Do GANs use class labels in the training process?

The author suspected GANs doesn't require labels. This is correct. The discriminator is trained to classify real and fake images. Since we know which images are real and which are generated by the generator, we do not need labels to train the discriminator. The generator is trained to fool the discriminator, which also doesn't require labels.

This is one of the most attractive benefits of GANs [1]. Usually, we refer to methods that do not require labels as *unsupervised learning*. That said, if we had labels, maybe we could train a GAN that uses the labels to improve performance. This idea underlies the follow-up work by [2] who introduced the *conditional* GAN.

If this is the case, then how do researchers propose to use the discriminator network for classification tasks?

There seems to be a misunderstanding here. The purpose of the discriminator is NOT to act as a classifier on real data. The purpose of the discriminator is to "tell the generator how to improve its fakes". This is done by using the discriminator as a loss function, which we can backpropagate gradients through if it is a neural network. After training, we usually discard the discriminator.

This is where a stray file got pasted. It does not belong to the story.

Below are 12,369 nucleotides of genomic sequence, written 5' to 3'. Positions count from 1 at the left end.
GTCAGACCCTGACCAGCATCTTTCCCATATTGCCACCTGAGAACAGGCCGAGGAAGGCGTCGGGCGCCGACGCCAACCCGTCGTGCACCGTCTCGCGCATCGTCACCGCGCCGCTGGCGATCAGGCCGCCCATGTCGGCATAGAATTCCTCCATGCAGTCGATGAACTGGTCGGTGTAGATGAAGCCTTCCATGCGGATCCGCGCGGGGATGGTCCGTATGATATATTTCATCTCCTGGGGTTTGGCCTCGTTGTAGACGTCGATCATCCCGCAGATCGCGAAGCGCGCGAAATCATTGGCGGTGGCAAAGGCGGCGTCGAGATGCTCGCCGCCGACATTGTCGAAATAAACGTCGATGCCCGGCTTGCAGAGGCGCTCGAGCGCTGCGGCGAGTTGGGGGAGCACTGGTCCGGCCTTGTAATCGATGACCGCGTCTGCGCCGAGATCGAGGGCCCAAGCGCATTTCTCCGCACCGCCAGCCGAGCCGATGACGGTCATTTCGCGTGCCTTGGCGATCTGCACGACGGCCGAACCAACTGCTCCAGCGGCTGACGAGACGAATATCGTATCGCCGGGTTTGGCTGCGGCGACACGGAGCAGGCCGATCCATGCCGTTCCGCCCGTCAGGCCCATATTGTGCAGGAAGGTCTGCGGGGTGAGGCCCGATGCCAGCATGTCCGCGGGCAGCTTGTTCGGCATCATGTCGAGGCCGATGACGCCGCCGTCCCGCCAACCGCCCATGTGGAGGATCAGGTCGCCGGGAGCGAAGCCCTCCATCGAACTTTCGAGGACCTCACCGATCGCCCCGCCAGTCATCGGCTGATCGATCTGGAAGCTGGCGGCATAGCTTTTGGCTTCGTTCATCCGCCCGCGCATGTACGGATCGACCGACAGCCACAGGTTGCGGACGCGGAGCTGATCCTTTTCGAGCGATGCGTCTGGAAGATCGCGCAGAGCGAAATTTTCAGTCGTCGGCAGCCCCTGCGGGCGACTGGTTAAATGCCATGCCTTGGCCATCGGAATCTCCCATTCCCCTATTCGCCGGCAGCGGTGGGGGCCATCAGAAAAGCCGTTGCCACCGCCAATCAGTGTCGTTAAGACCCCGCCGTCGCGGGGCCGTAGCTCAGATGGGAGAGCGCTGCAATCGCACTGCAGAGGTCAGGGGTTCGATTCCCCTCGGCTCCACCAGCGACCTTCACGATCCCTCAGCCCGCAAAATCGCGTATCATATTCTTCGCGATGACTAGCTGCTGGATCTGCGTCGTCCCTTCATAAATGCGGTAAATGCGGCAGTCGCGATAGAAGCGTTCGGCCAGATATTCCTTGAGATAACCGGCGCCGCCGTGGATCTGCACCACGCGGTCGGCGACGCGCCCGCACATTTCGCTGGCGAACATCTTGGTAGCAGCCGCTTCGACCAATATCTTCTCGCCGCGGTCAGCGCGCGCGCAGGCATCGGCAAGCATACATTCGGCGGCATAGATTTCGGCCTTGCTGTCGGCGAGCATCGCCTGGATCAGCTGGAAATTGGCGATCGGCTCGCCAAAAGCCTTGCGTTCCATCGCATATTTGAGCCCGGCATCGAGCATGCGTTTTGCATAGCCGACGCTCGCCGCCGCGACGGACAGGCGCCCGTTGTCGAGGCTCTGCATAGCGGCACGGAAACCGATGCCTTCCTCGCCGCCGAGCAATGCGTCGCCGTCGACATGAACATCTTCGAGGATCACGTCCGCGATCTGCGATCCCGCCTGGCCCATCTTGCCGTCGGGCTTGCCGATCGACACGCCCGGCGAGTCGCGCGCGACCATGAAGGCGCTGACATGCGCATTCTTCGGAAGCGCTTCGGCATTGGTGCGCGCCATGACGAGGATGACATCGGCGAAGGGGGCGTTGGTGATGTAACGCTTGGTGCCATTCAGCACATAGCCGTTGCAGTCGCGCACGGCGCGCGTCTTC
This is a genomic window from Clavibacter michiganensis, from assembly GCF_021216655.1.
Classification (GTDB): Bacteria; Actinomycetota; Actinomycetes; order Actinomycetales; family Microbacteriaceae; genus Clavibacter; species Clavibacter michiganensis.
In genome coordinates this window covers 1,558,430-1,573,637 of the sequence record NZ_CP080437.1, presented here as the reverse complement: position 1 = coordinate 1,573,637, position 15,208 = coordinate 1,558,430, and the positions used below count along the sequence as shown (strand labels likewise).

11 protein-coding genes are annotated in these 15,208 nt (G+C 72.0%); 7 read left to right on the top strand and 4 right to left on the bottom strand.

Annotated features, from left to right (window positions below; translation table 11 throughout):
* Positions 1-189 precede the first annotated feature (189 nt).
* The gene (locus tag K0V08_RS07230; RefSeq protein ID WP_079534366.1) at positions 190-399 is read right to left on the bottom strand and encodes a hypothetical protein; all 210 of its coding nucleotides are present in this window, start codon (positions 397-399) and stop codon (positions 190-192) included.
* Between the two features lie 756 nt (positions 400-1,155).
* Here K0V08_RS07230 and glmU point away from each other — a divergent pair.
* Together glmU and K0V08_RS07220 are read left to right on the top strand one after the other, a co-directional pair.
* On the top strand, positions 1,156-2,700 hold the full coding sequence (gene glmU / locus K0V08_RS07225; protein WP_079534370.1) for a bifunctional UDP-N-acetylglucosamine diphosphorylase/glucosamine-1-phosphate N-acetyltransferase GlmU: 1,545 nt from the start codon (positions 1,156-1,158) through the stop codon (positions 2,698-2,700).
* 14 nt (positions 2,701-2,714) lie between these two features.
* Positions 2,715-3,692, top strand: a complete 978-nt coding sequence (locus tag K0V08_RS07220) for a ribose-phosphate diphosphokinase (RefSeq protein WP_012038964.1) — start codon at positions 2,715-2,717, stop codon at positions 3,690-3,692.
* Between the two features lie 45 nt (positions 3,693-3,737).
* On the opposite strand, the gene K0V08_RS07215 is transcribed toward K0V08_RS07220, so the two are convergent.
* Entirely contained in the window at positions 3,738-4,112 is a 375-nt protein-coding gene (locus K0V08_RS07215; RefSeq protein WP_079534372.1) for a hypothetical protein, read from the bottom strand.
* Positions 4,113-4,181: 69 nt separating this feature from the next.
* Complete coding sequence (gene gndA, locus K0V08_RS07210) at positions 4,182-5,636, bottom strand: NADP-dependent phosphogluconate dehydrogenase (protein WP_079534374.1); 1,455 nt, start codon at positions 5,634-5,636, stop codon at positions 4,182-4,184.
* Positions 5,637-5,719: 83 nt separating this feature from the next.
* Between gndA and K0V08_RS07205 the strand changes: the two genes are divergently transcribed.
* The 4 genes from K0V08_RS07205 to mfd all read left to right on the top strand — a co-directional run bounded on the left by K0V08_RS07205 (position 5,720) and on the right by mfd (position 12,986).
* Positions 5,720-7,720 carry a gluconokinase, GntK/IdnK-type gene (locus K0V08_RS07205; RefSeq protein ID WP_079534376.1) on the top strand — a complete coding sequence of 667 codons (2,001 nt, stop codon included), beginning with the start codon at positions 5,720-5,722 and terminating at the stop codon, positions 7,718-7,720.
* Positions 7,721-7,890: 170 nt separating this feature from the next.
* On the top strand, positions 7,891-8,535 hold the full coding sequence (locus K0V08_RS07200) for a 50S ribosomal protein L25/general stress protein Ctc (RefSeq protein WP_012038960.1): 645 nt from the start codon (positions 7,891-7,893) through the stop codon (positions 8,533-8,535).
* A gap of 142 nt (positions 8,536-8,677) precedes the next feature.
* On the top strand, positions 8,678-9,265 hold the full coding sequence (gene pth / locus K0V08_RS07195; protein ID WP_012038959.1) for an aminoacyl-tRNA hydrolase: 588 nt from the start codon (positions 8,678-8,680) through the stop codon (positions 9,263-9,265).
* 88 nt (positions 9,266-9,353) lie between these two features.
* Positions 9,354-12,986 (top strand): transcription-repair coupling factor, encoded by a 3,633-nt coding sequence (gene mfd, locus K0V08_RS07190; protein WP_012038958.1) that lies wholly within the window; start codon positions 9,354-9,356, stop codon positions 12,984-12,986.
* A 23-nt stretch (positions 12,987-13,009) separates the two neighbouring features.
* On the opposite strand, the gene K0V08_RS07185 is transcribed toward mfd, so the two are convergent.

The generator network would also be difficult to use, seeing as we don't know what setting of the input vector 'Z' will result in the required generated image.

It seems the underlying reason for posting the question lies here. The input vector 'Z' is chosen such that it follows some distribution, typically a normal distribution. But then what happens if we take 'Z', a random vector with normally distributed entries, and computes 'G(Z)'? We get a new vector which follows a very complicated distribution that depends on G. The entire idea of GANs is to change G such that this new complicated distribution is close to the distribution of our data. This idea is formalized with f-Divergences in [3].

[1] https://arxiv.org/abs/1406.2661

[2] https://arxiv.org/abs/1411.1784

[3] https://arxiv.org/abs/1606.00709